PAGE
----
We have a new government. The nation has voted for change, and there will be some. National has promised some radical reforms in the first 100 days in office.

In this article I want to focus on what this might mean for Hastings and Hawke’s Bay in my capacity as Mayor. I will also cover the issues that will arise for Local Government nationally in my role as President of Local Government New Zealand.

The strong support for National in the region and dramatically increased majorities for MP’s Craig Foss and Chris Tremain are partially due to the national swing, but not completely. These two hard working MP’s have championed the causes of Hawke’s Bay in a unified and effective way. In my view, the public have relished the team approach they have offered.

All of this said, if you read any amount of world and New Zealand economic data, you will realise we are in for a very challenging time. Unemployment in the US is the highest for fourteen years and is tipped to reach 7.1% in the UK. In Hawke’s Bay unemployment rose dramatically last month and building consents nationally were the lowest since the late 1980’s.

It is clear that the new Government are not underestimating the challenges. Nor should we. The residential property market is very slow, many older people have lost life savings in finance companies and confidence is falling. The National-led government will focus on private enterprise and increasing economic activity. This is what they stand for.

So what does it mean for the people of Hawke’s Bay. National has promised to intervene in two key issues.

  • Firstly, the development of the airport is seen by them as a part of our critical infrastructure. They have offered complete support to the corporatisation process and longer term to possible changes in its ownership. Like me, they see it as a major economic driver for the region.
  • Government will reappoint some of the former sacked District Health Board members to work alongside the current Commissioner in the running of the region’s health services.

More broadly, however, I expect some changes around local government. National will adopt a “less is more” approach. Less intervention and a streamlining of bureaucracy.

  • In the first 100 days they have promised to propose significant changes to the Resource Management Act. It is likely they will impose strict timelines on processing of consent applications. They will attempt to remove layers of red tape from these processes.
  • They are likely to use “call-in” provisions to avoid time delays in significant national RMA decisions. This effectively allows the Minister responsible to send such applications directly to the Environment Court without the usual Council hearing processes.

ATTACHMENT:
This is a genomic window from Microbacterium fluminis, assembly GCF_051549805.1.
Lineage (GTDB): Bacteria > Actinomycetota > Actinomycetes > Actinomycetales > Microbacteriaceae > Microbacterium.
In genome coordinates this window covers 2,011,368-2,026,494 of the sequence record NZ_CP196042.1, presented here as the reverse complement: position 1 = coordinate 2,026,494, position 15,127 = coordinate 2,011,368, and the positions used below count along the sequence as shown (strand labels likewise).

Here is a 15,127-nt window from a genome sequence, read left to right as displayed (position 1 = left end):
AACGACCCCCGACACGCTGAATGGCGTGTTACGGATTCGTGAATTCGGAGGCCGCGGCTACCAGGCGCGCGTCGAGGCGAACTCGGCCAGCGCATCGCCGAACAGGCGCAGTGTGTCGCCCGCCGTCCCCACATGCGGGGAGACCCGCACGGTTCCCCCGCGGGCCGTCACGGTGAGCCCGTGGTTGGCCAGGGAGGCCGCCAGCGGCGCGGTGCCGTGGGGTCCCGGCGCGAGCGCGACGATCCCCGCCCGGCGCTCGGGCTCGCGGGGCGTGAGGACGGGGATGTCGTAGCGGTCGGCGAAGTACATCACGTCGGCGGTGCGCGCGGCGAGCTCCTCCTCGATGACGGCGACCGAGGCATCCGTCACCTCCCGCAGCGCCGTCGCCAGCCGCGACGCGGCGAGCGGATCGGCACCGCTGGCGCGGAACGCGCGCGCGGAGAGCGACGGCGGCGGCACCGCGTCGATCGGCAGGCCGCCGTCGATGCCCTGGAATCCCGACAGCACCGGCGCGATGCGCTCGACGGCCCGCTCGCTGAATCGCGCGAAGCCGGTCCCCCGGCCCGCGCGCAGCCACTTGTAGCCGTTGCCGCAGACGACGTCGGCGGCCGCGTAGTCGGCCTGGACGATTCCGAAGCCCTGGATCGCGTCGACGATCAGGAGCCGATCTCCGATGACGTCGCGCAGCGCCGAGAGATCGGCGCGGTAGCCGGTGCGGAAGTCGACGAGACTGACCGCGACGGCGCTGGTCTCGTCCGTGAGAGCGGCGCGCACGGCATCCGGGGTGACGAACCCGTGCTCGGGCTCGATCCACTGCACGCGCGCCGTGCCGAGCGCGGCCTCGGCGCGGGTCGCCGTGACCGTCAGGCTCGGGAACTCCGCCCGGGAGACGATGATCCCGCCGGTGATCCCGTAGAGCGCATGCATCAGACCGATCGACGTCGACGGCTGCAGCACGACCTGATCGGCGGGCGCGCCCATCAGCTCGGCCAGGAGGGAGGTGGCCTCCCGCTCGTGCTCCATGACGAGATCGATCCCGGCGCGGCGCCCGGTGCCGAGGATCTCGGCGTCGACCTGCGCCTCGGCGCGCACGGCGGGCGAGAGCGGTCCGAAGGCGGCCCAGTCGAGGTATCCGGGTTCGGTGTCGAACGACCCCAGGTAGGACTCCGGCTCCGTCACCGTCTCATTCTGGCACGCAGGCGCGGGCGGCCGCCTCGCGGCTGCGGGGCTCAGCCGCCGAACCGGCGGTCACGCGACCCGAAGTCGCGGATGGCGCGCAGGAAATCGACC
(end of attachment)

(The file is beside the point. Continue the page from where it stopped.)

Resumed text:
• There will be a major review of water management. Water is likely to have a value placed on it to allow trading in a market-type structure. Certain water bodies may have allocated priority uses in the national interest. Some rivers may have hydro priority and some recreational priority.
  • A major infrastructure review including roading, water, wastewater and broadband. Councils are the most significant investors in these areas. A Minister of infrastructure will be appointed.
  • A capping of civil servant numbers.
  • A more flexible approach to climate change and Kyoto. It is likely the ETS will be modified to balance the macro economic needs of the country.

Of these the most significant is the development of a Minister of infrastructure. For too long we have stumbled along without any clear national framework. Councils are expected to complete and have audited, long term asset management plans for infrastructure. We do this, yet our Central Government spend does not operate under the same rules.

A significant part of my national role in the next few months will revolve around this area. While most people worry about the economy, health and education, the daily functioning of our society revolves around a first class level of infrastructure.

In summary, there will be some significant changes. I will be looking from a Council perspective towards some long term infrastructure planning; an end to the passing of legislation which adds an extra financial burden to ratepayers; a reduction in the amount of government led bureaucracy. I will also be watching to make sure our environment is enhanced and protected.

John Key would also do well to foster the Maori Party and all the gains that have been made around the Treaty.

We may be heading into difficult economic times, but I do like what I hear from John Key so far. In his victory speech he said: “We all need to work together in the common good of the nation.” I couldn’t agree more. We have led the way in this region and long may it continue.

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1 Comment

  1. Regarding the comment above From Lawrence:

    " A more flexible approach to climate change and Kyoto. It is likely the ETS will be modified to balance the macro economic needs of the country.".

    Does anyone actually talk like this?

    It looks like B/S, it sort of sounds like B/S -so i guess it is B/S. What a meaningless jumble of mumble words!

    This some of what the National Party’s minority report on the ETS Bill [p58-59] said:

    "National does not believe the agricultural sector can or should be excluded from this bill, as it is such a large contributor to New Zealand’s emissions. … National wants to work with the agricultural sector to explore options, including the earlier [than 2013] entry of nitrous oxide to the scheme, so as to encourage better use of modern fertiliser technologies that are available and would reduce emissions".

    Maybe this is the type of modification Lawrence was talking about??

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